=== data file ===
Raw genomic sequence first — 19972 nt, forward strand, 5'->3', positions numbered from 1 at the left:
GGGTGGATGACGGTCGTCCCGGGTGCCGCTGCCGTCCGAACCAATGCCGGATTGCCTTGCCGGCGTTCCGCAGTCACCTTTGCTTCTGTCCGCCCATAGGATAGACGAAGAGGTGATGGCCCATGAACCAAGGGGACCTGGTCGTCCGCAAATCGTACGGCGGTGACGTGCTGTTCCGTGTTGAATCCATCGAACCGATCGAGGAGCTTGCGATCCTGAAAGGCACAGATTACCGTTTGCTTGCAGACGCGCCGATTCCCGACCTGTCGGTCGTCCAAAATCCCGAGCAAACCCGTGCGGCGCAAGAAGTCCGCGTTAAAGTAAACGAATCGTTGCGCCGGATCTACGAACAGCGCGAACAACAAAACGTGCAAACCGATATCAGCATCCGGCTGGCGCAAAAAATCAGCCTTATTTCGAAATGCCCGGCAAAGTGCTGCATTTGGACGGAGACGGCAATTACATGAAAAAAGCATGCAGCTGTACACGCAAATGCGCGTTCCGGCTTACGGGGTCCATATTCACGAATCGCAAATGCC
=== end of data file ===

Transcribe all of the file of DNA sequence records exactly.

Raw genomic sequence first — 19972 nt, forward strand, 5'->3', positions numbered from 1 at the left:
GGGTGGATGACGGTCGTCCCGGGTGCCGCTGCCGTCCGAACCAATGCCGGATTGCCTTGCCGGCGTTCCGCAGTCACCTTTGCTTCTGTCCGCCCATAGGATAGACGAAGAGGTGATGGCCCATGAACCAAGGGGACCTGGTCGTCCGCAAATCGTACGGCGGTGACGTGCTGTTCCGTGTTGAATCCATCGAACCGATCGAGGAGCTTGCGATCCTGAAAGGCACAGATTACCGTTTGCTTGCAGACGCGCCGATTCCCGACCTGTCGGTCGTCCAAAATCCCGAGCAAACCCGTGCGGCGCAAGAAGTCCGCGTTAAAGTAAACGAATCGTTGCGCCGGATCTACGAACAGCGCGAACAACAAAACGTGCAAACCGATATCAGCATCCGGCTGGCGCAAAAAATCAGCCTTATTTCGAAATGCCCGGCAAAGTGCTGCATTTGGACGGAGACGGCAATTACATGAAAAAAGCATGCAGCTGTACACGCAAATGCGCGTTCCGGCTTACGGGGTCCATATTCACGAATCGCAAATGCC